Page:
Suddenly, his cat, Thaddeus, leapt onto the bed, meowing and burying his head beneath the covers.
“What in the world has gotten into you, Thad?” He stroked the cat’s fur and was surprised to find it nearly standing on end. “Jesus, boy, this is turning into quite a night for both of us. You have a dream too?”
Thaddeus pressed closer, burrowing his snout beneath Tom’s back.
“Easy, Thad, easy. C’mon, you’re tickling me.”
And then he heard it in the distance; what sounded like a bugle, its urgent piping breaking the stillness of the night!
“What the hell? I didn’t leave the TV on, did I?”
He switched on the bedside lamp and as he turned, his bladder very nearly let loose. There, at the foot of the bed was the Colonel and a good two dozen of his men!
“Holy shit, come on.” Tom groaned, rubbing at his eyes. “This has got to be a dream!”
And, then, the Colonel shouted “charge!” in a tiny voice and scrambling over Tom’s genitals, headed across his belly and straight up his chest, the little sword whirling over his head. His men, led by the standard-bearer, unleashed a chorus of Rebel yells and broke into a run, stabbing at Tom’s feet and legs with their bayonets as they went!
“Ah, ah, ooowww, you little bastards! This can’t be frigging happening!”
As Thaddeus jumped from the bed, yowling, Tom snatched up the Colonel and shook him, squeezing the little chest between thumb and forefinger. And by damn, there was a heartbeat! Cursing, he flung the figurine against the wall with all his might, watching with satisfaction as it bounced clear across the room, doing somersaults in midair. Angered by the loss of their leader, the little soldiers attacked with a vengeance, stabbing and hacking at Tom with their bayonets! He swept them aside with his hand and toppled to the floor, laying there for a few panicky moments before jumping to his feet and rushing down the hallway.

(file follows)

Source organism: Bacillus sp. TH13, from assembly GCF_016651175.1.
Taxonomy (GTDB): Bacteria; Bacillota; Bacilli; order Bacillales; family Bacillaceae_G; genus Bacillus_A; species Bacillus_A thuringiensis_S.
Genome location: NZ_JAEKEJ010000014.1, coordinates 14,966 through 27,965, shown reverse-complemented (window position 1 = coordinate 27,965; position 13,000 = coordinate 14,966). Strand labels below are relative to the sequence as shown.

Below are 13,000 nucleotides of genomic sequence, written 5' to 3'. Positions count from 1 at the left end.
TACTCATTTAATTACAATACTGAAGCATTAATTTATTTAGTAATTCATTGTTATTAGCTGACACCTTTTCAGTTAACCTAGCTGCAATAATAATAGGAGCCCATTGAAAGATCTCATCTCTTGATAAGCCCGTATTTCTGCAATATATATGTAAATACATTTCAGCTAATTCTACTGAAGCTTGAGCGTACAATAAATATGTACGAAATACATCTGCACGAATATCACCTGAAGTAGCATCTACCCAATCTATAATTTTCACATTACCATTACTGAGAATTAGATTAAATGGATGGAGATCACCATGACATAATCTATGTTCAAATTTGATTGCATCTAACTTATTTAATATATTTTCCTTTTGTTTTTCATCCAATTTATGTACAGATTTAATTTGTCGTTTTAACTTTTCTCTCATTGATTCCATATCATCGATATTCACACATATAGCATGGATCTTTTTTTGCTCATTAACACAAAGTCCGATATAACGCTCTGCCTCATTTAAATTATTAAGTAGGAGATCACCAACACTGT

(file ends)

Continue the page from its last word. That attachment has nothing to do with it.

Flipping on a light switch, he was shocked to see the Confederate cavalry galloping in his direction; the braying of horses and the shrilling of Rebel yells! On they came, bending low in their saddles and slashing at his feet and ankles with their sabers. Looking down, Tom was startled to see his that his feet were bleeding from dozens of wounds; small, but surprisingly painful wounds! He kicked angrily at the horsemen one at a time, sending each and their mount flying down the length of the hall.
“This is crazy! This is the... the frigging Twilight Zone!”
Desperate, his heart on the brink of exploding, Tom headed for the living room, only to be met by batteries of cannons, arrayed across the carpeting! There was a small boom and one of the artillery pieces belched smoke, a projectile whistling past his ear. With the next discharge, he was struck in the cheekbone, feeling a jolt of pain and a trickle of warm blood! There was another boom and another, each shot finding its mark on his chest! He reeled for a moment, confused and disorientated, a gaggle of little soldiers once again stabbing at his feet with their bayonets! He had to get out of the house and quick or they would work him down inch by inch! Stomping across the cannons and their crews, he dashed for the door, flinging it open, and hit the frosty air still in his underwear!
* * *
The two policemen edged down the stairs, their hands resting tentatively on their holsters. All was quiet, nothing seemingly out of the ordinary.
“Craziest thing I ever saw; that guy running down the middle of the road in his skivvies. He was completely out of his gourd. I couldn’t make out a blessed thing he was saying. And did you see his feet?”
“Yeah, they were cut to ribbons. Are you certain this was the house he was motioning to?”
“It has to be. There were tiny traces of blood all over the carpeting in the living room. Hey, what’s that over there?”
The two cops eased closer, their eyes intent on the battle scene.
“Hey, that’s kind of neat. The guy is pretty talented, or should I say ‘was’?”
“It must have taken a lot of patience for this. But look at those poor Yankees. I’d say the Rebs have the clear advantage, all hunkered down behind that stone wall.”
Copyright © 2003 by Gerald Sheagren